:09 . . . Buffalo defensive end Mario Addison, quick but not Kyler-quick, drew a bead on Murray as he gamboled left.

“The game’s on the line,” Murray said. “I can’t get tackled here. There was no chance he was tackling me. No chance.”

:08 . . . “The angle he took at me, I’m fortunate he took that angle,” Murray said. Addison touched Murray but didn’t have a good shot at him really, and flew past. Murray took another step, then turned upfield, maybe eight yards from the Cardinal sideline at about the Arizona 48-yard line.

Meanwhile, it looked like the three receivers to the right of the formation were occupying four defenders. Hopkins, who streaked down the left flank, took two DBs with him. As Murray suspected, there was a safety lurking in midfield, clearly waiting for the ball to be launched to Hopkins. It was three Bills defenders on one great receiver. It was a game of chance.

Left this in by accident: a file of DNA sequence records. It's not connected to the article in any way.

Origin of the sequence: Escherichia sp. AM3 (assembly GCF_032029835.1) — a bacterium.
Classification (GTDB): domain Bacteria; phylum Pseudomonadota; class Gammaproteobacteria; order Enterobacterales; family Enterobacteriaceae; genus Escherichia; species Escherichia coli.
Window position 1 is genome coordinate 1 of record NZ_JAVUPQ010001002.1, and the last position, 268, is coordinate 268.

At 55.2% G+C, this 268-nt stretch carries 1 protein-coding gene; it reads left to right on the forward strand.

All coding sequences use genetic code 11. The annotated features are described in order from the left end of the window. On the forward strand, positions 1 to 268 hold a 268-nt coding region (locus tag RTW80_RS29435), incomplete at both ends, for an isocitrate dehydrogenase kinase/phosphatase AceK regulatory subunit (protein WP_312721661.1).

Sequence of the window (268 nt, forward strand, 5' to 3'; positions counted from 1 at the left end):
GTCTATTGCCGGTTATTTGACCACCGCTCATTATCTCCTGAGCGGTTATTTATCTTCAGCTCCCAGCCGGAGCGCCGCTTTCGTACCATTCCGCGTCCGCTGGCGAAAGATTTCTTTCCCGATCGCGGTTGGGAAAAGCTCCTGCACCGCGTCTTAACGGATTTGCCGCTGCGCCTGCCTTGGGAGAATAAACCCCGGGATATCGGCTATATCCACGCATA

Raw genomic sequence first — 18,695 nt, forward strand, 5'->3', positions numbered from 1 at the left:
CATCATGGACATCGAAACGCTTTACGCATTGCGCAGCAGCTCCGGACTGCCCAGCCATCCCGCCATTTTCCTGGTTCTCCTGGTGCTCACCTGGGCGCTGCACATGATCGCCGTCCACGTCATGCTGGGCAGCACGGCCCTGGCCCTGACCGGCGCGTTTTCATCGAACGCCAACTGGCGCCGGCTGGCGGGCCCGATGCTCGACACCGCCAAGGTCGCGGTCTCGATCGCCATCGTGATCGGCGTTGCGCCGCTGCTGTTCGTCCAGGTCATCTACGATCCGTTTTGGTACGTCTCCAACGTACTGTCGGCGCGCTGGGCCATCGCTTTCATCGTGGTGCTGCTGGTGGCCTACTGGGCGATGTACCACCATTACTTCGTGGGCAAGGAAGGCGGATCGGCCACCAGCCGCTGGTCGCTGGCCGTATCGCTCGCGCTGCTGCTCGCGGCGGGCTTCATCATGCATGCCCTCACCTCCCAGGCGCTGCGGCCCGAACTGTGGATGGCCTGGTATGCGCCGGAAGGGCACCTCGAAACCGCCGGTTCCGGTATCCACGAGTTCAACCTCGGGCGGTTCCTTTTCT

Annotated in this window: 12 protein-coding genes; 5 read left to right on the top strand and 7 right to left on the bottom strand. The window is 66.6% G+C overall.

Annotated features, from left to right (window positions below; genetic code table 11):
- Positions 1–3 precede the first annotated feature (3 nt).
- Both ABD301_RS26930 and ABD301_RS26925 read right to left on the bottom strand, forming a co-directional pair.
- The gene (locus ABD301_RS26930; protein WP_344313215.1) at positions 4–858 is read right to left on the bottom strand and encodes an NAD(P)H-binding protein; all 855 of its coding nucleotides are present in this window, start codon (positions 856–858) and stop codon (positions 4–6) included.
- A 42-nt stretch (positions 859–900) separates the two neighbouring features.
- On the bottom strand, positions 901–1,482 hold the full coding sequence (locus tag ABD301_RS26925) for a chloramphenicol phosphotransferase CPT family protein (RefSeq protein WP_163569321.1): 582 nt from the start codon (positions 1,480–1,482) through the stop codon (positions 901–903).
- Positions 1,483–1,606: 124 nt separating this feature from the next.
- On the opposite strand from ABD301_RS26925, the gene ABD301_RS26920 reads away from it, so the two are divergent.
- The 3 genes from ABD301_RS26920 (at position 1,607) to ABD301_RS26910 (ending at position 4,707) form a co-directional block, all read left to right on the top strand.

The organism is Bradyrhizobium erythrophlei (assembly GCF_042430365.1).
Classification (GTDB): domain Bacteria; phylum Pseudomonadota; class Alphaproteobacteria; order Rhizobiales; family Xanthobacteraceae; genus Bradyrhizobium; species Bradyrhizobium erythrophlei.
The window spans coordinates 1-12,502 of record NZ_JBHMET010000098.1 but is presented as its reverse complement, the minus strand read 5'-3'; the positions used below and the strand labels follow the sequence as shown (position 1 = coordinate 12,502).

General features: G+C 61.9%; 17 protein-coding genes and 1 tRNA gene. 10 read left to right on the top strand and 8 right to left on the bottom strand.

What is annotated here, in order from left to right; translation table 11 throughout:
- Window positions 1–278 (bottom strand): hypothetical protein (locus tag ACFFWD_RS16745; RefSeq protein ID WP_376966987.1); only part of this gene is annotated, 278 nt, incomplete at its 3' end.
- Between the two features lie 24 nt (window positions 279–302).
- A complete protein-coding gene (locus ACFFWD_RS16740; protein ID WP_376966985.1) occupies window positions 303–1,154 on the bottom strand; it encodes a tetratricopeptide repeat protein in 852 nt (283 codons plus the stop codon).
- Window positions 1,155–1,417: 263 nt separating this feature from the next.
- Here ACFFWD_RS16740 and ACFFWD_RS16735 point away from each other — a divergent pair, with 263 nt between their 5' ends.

Pasch, voice another octave higher: “Gotta launch it.”

:07 . . . Murray, sounding surprised: “I looked downfield, I locked in on Hop. And what was weird was, he was the only player on our team in the end zone.” Hail Marys count on traffic, and the benefits of crowds. Why? The more people in red jerseys in the end zone, the better chance for a fluky pop-up touchdown.

One guy in the end zone? Not good.

But that one guy? Good.

Hopkins caught 115 balls in 2018 for Houston, with zero drops. Since PFF has been keeping stats on drops in 2006, no wide receiver ever had a season with 110 receptions or more with zero drops. So, in training camp last year, I asked Hopkins about the secret of his hands.